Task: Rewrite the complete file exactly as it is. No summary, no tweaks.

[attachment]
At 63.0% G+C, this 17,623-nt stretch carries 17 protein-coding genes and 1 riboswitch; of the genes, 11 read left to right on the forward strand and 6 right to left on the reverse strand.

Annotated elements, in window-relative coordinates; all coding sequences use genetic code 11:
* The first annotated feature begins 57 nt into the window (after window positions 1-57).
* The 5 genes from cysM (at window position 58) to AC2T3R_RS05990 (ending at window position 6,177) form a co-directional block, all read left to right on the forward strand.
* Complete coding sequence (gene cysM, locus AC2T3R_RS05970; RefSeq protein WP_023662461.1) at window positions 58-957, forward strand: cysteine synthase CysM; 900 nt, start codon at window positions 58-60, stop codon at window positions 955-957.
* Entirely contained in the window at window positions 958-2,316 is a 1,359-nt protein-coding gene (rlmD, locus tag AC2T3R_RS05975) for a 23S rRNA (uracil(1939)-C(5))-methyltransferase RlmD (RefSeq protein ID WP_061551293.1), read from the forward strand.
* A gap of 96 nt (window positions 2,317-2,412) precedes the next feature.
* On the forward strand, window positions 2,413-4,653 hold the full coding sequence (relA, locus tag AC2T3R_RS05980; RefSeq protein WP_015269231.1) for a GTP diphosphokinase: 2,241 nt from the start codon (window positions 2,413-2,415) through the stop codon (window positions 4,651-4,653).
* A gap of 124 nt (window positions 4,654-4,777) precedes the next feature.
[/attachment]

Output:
At 63.0% G+C, this 17,623-nt stretch carries 17 protein-coding genes and 1 riboswitch; of the genes, 11 read left to right on the forward strand and 6 right to left on the reverse strand.

Annotated elements, in window-relative coordinates; all coding sequences use genetic code 11:
* The first annotated feature begins 57 nt into the window (after window positions 1-57).
* The 5 genes from cysM (at window position 58) to AC2T3R_RS05990 (ending at window position 6,177) form a co-directional block, all read left to right on the forward strand.
* Complete coding sequence (gene cysM, locus AC2T3R_RS05970; RefSeq protein WP_023662461.1) at window positions 58-957, forward strand: cysteine synthase CysM; 900 nt, start codon at window positions 58-60, stop codon at window positions 955-957.
* Entirely contained in the window at window positions 958-2,316 is a 1,359-nt protein-coding gene (rlmD, locus tag AC2T3R_RS05975) for a 23S rRNA (uracil(1939)-C(5))-methyltransferase RlmD (RefSeq protein ID WP_061551293.1), read from the forward strand.
* A gap of 96 nt (window positions 2,317-2,412) precedes the next feature.
* On the forward strand, window positions 2,413-4,653 hold the full coding sequence (relA, locus tag AC2T3R_RS05980; RefSeq protein WP_015269231.1) for a GTP diphosphokinase: 2,241 nt from the start codon (window positions 2,413-2,415) through the stop codon (window positions 4,651-4,653).
* A gap of 124 nt (window positions 4,654-4,777) precedes the next feature.